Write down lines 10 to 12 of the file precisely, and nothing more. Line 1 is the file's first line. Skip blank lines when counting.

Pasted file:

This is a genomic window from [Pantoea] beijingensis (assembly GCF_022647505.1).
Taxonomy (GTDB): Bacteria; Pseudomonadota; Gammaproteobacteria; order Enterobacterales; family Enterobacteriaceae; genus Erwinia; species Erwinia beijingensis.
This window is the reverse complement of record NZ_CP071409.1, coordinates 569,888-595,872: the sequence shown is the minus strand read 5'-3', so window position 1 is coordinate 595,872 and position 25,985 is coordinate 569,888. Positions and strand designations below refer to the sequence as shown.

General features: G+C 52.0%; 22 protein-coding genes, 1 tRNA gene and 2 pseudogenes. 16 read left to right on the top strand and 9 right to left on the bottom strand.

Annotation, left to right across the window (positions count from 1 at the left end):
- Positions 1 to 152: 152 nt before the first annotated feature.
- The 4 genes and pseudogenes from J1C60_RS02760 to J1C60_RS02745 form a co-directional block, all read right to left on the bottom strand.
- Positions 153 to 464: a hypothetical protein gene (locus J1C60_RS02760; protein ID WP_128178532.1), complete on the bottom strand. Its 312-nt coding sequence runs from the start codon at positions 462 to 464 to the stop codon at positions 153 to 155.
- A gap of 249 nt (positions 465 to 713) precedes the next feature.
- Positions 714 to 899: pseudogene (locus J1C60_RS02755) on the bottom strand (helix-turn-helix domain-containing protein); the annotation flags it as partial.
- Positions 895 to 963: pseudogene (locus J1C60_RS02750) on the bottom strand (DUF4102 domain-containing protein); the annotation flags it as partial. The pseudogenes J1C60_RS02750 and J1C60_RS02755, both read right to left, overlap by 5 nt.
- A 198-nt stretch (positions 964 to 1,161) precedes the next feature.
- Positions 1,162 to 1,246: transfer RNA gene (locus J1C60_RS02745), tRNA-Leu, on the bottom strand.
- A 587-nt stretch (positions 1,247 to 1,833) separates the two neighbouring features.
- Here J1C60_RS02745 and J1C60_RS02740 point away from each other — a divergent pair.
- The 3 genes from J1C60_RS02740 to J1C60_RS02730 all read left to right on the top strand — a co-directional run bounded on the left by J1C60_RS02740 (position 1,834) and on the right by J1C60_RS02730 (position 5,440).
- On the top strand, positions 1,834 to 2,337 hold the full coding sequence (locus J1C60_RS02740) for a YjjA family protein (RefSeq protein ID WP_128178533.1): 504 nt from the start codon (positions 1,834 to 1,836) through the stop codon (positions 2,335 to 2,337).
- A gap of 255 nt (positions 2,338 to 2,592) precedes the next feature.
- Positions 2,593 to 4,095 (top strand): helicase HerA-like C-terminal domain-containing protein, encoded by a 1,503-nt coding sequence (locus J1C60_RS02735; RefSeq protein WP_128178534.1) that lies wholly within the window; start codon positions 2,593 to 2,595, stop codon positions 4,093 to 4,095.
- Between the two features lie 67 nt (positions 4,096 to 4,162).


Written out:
- Positions 714 to 899: pseudogene (locus J1C60_RS02755) on the bottom strand (helix-turn-helix domain-containing protein); the annotation flags it as partial.
- Positions 895 to 963: pseudogene (locus J1C60_RS02750) on the bottom strand (DUF4102 domain-containing protein); the annotation flags it as partial. The pseudogenes J1C60_RS02750 and J1C60_RS02755, both read right to left, overlap by 5 nt.
- A 198-nt stretch (positions 964 to 1,161) precedes the next feature.